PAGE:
By Michell K. McIntyre, Outreach Director, Labor and Worker Rights
Every day we see news reports of low-wage workers going on strike for better working conditions. What we really don’t understand or are not told in those 30 to 45 second news spots is the reality facing theses workers. When low-wage workers take the extraordinary step to go on strike they not only forfeit that day’s pay but they put themselves in their employer’s crosshairs. While the law states that retaliating against an employee who exercises their right to assemble, protest and go on strike is illegal, most employers who engage in retaliation; i.e. reducing the worker’s hours, changing the employee’s shifts, dropping their benefits or firing the employee; are never held accountable.
These workers have taken this enormous risk because life as they know it, simply can not continue. With the federal minimum wage stuck at $7.25 an hour, a single mother that works full time and has one child, lives in poverty at $15,080 (before taxes) a year. This qualifies them for food stamps because without it, they would have little left after paying rent, utilities, transportation, and health care. Even McDonald’s convoluted monthly budget planning guide assumes that workers have two jobs simultaneously and are working both nearly full-time. What’s laughable is that McDonald’s assumes that rent is $600, health care is $20 a month and that is costs nothing to feed and clothe oneself. Through their budget planning guide, they basically admit that workers can not survive on one full-time job that pays the minimum wage.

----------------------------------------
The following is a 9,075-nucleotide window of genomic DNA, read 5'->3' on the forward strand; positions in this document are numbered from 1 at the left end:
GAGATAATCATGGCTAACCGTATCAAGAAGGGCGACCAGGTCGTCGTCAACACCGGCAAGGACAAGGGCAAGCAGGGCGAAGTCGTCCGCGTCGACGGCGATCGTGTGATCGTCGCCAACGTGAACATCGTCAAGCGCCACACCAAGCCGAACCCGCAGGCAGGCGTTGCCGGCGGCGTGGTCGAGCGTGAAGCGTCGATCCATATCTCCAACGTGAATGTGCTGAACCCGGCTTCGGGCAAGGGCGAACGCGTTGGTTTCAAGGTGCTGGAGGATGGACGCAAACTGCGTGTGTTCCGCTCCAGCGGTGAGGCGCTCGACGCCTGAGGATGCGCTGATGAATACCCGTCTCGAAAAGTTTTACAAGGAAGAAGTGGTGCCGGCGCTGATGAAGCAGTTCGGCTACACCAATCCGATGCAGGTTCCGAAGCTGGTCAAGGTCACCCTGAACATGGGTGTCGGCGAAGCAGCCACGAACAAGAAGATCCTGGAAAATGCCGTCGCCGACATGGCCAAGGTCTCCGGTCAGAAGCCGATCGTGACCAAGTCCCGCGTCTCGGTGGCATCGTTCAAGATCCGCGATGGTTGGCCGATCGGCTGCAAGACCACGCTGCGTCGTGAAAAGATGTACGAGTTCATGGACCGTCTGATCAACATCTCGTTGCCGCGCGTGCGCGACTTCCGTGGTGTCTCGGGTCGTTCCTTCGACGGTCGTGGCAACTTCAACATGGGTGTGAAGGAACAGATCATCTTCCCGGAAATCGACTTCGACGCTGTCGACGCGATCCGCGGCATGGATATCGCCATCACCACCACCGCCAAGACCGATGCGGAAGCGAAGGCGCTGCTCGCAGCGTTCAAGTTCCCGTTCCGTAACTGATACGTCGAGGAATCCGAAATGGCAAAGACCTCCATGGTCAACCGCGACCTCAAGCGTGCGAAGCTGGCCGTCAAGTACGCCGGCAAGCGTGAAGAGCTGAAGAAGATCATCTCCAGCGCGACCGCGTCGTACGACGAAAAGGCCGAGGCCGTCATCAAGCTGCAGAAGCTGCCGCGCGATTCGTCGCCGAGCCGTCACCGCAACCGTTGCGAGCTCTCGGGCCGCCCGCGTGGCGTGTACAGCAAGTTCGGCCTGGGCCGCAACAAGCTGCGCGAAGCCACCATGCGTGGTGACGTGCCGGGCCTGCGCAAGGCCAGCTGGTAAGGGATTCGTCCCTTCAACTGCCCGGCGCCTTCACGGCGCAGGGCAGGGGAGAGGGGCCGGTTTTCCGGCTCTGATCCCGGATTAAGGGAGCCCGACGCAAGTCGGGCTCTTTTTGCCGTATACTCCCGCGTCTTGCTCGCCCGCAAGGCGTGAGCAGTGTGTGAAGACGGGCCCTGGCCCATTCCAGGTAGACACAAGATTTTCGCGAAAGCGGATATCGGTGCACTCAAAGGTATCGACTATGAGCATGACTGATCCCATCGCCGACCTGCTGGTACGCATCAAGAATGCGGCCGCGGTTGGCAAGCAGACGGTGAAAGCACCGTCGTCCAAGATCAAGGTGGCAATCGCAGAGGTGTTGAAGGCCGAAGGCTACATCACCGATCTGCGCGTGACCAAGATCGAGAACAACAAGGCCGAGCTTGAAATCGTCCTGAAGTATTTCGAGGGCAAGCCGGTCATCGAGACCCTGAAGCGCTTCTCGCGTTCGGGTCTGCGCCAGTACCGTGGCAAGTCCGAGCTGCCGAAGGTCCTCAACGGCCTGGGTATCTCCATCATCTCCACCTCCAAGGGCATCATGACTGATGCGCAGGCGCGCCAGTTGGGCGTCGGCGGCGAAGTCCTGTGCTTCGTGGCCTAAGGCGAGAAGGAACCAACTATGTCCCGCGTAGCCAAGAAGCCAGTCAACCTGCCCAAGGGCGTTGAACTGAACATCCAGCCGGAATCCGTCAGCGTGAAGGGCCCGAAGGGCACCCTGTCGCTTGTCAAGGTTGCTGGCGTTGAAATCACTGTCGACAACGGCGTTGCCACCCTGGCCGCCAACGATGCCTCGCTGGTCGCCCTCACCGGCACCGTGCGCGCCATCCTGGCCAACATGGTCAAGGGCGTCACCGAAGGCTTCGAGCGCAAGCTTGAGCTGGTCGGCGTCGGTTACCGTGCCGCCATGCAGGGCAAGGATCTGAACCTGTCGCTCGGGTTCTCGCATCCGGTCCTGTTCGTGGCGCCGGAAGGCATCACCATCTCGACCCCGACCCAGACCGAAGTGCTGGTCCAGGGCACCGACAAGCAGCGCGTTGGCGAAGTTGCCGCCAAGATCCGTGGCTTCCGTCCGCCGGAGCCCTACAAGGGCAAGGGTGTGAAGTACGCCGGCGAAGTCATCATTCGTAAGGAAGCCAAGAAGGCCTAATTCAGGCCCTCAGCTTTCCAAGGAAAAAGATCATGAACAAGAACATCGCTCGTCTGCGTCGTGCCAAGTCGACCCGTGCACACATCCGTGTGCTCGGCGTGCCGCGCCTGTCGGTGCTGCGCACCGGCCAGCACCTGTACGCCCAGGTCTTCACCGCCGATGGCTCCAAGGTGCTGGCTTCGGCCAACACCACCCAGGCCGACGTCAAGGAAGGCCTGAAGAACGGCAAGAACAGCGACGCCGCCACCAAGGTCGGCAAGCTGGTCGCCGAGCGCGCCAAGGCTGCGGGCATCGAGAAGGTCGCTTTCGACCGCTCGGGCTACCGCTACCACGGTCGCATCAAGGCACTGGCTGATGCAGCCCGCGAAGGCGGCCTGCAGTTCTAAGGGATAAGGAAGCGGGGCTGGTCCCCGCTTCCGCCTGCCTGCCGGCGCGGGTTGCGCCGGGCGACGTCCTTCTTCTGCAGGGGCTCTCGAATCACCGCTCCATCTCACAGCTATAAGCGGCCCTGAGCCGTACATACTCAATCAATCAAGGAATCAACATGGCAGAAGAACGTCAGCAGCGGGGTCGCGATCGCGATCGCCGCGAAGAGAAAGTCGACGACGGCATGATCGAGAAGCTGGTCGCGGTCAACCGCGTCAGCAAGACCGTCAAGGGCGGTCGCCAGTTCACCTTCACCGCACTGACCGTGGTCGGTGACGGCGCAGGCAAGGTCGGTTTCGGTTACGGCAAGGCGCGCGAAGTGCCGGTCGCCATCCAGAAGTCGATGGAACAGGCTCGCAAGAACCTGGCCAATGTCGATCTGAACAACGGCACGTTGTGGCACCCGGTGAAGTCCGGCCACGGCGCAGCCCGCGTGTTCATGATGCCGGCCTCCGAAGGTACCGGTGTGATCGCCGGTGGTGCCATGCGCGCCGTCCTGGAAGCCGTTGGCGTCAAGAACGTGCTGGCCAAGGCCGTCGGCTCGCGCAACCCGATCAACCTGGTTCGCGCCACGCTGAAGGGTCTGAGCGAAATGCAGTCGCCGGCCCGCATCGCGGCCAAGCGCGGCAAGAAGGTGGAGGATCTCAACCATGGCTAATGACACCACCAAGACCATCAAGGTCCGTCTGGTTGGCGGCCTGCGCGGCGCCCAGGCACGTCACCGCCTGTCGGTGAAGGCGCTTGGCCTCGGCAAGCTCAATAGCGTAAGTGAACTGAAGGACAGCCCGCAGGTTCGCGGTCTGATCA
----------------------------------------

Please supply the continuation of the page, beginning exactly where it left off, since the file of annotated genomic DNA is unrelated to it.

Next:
So why not pay workers more? Low-wage employers, including McDonald’s and Walmart, made billions of dollars in profits in the past few years, yet instead of sharing the wealth with their employees, they pay their top executives on average $9.4 million per year – that’s over $4,517 an hour. Why not shift some of that to the low-wage employees?
American voters, consumers and small business owners want change. Seventy-three percent of likely 2012 general election voters support raising the minimum wage to $10 per hour – including 50% of Republicans and 74% of independents. Close to nine in ten consumers (87%) strongly agree or agree that the federal tipped minimum wage of $2.13 an hour should be increased. Even a majority of small business owners (67%) support raising the minimum wage. With an exceptionally small raise to $9 an hour, $3,500 would be added to the annual income of full-time low-wage workers and can be used for a year’s worth of groceries or utilities. If raised to $10.10 an hour, as those in both houses of Congress and worker advocates are calling for, then 30.3 million workers would get a raise. It’s time for a real change – we need to raise the minimum wage!